For undiluted online "care in the community", see Shpock and Gumtree.
     
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  10. Thompson1706

    Thompson1706 Well-Known Member

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    There is also a long standing agreement with the owner of the station house that there won't be any camping coaches in the sidings.
    Should ownership change we can then consider this, although it would involve a large financial outlay and would also stop both loco groups from raising funds.

    Bob.
     
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  11. bluetrain

    bluetrain Well-Known Member

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    Some interesting food for thought here. I recently saw a group photograph of supporters of one of the new-build steam projects. It was noticeable that all appeared to be gentlemen of pensionable age.

    Heritage railways, along with much else, have been set back by the Covid pandemic and are going to be further set back by the economic downturn that is now affecting the country. That is bound to cause some scaling-back of new build projects. Some will now not get started, an example being the Bluebell’s intended SECR E-class. Among those already underway, some will simply be delayed, but others are likely never to be completed. There is no guarantee that new supporters will emerge to replace those who pass away. Younger enthusiasts may well have different priorities, including heritage diesels.

    On the narrow-gauge lines, some locomotive new-build may have been necessary to provide sufficient motive power to operate services. But on the standard-gauge, we have more than enough preserved engines, although maybe not enough of the smaller types in serviceable condition. Standard-gauge new-build is very much in the WIBN category and will need to take a back-seat to projects that are necessary to keep heritage railways in operation (including infrastructure and carriage repairs).

    A variant on the new-build theme has been provided by the various GW “kit bashing” projects. Among these, 9351 has done good work for the WSR while 2999 Lady of Legend has been completed and well-received by enthusiasts. 6880 Betton Grange appears to be getting close to completion. Assuming that it has been unaffected by the engineering issues at Llangollen, we may hope that within a year or two it will be able to find a home and start useful work on one of the larger heritage railways.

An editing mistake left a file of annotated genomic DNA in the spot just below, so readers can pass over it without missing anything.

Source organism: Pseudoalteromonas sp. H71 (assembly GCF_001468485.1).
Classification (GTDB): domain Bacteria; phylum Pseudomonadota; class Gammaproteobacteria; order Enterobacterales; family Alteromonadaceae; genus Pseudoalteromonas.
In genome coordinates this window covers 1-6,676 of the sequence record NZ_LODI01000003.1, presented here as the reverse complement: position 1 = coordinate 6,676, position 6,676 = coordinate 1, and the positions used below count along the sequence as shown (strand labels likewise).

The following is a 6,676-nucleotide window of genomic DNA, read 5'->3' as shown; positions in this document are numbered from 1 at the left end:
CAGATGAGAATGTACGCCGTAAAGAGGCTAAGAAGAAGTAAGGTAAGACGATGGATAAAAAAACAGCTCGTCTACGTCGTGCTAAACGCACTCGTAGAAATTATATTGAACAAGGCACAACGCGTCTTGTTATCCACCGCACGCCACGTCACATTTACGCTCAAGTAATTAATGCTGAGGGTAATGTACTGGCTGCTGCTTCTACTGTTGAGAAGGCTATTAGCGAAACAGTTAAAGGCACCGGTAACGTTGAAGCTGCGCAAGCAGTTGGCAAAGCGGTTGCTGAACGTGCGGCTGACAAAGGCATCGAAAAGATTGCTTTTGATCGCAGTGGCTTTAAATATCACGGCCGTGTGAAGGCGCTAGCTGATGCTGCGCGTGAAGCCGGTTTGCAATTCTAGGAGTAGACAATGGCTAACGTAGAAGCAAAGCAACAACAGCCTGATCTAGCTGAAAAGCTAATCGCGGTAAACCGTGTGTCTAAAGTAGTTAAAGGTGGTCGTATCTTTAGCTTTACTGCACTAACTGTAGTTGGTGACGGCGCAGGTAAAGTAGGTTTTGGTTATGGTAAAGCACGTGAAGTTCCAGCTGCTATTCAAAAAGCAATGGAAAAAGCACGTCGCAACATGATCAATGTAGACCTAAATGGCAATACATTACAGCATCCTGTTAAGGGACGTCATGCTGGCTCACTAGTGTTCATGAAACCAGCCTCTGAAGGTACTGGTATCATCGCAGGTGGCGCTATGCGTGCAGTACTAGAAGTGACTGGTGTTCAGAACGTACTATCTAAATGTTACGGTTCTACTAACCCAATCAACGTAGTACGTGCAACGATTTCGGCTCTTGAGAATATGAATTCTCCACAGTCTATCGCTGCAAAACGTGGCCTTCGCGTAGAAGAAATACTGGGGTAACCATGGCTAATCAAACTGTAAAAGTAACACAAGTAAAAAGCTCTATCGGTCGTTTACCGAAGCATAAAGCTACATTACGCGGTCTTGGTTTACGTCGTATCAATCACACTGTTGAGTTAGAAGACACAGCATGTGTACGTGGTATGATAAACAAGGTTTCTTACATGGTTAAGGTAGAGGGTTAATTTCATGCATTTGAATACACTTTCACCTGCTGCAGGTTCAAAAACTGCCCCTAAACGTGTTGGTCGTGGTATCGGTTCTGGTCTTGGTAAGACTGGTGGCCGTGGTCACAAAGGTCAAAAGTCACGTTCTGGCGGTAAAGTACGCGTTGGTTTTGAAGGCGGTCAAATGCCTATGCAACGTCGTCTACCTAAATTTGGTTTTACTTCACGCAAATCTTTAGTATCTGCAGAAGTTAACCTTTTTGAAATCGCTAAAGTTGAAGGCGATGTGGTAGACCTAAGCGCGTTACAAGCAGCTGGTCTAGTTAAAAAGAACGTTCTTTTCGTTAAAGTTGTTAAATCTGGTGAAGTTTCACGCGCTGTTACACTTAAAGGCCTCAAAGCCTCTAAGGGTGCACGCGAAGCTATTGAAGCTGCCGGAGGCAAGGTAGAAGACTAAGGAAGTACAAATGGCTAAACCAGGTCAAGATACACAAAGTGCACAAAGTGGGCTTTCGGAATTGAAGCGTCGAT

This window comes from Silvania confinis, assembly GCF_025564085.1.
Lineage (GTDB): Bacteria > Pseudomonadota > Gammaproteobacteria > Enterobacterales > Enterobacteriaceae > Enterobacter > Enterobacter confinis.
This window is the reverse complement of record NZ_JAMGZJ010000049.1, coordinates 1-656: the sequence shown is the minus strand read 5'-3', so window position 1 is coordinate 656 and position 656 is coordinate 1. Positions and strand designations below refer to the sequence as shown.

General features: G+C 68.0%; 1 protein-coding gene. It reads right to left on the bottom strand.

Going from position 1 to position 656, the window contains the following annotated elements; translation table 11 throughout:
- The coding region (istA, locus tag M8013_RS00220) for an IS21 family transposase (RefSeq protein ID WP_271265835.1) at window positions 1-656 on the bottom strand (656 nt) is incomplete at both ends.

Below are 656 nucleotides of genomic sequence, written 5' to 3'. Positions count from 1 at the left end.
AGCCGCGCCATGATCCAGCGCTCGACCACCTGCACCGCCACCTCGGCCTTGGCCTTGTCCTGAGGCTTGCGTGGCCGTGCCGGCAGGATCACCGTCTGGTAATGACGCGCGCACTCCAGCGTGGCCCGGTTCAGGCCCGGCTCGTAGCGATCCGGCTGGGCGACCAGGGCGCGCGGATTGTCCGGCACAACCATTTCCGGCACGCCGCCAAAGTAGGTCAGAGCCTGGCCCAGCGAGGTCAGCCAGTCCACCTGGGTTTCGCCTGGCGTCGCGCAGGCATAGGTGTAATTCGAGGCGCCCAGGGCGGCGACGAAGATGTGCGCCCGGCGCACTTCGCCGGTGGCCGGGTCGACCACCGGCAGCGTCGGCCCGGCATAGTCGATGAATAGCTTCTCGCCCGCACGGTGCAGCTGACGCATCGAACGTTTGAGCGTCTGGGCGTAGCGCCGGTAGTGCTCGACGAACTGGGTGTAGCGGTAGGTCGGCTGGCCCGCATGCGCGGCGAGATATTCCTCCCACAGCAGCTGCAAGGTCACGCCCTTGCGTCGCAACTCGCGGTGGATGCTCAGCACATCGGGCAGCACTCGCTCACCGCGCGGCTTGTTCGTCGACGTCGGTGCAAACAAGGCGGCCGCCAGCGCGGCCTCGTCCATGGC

I am less sure about 1014 County of Glamorgan and 4709. Looking at the controversies associated with these projects, I’m inclined now to see both in the category of “seemed like a good idea at the time”, that time being some years ago when the heritage business outlook was brighter. Having said that, 1014 does seem to be well advanced so may still be likely to complete.

    The 4709 project has stirred a hornets’ nest with its plan to take the boiler from 7027 Thornbury Castle. It will be interesting to see how views settle after people have had more time for reflection. On the basis that “all publicity is good publicity”, they might attract some fresh supporters. On the other hand, some previous supporters will undoubtedly walk away because they cannot agree to the dismantling of Thornbury Castle. This project must be among those at serious risk of failing to complete.

    Finally, it should not be assumed that because a lot of work has been done on a new-build project, it is bound to be completed. In the late 1980s, the Replica Bloomer project was launched with great enthusiasm and much work until it was about 90% complete – which is where it has remained for the last 30 years.
     
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  12. Matt37401

    Matt37401 Resident of Nat Pres

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    This is stuff we all know though and I’m still the right side of 40, (just!)
    I’m just as happy to chuck a spare few quid each month to say 45596 or 82045, or the 40 preservation society, just as long as it’s spent well, and it’s not peed up the wall.
    If it’s slick, well presented and appeals to me I’ll chuck some cash towards it, It’s how I have to be at work.
    If it’s all a bit half hearted then why bother?
     
    Last edited: Sep 4, 2022
  13. Tobbes

    Tobbes Member

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    Great post.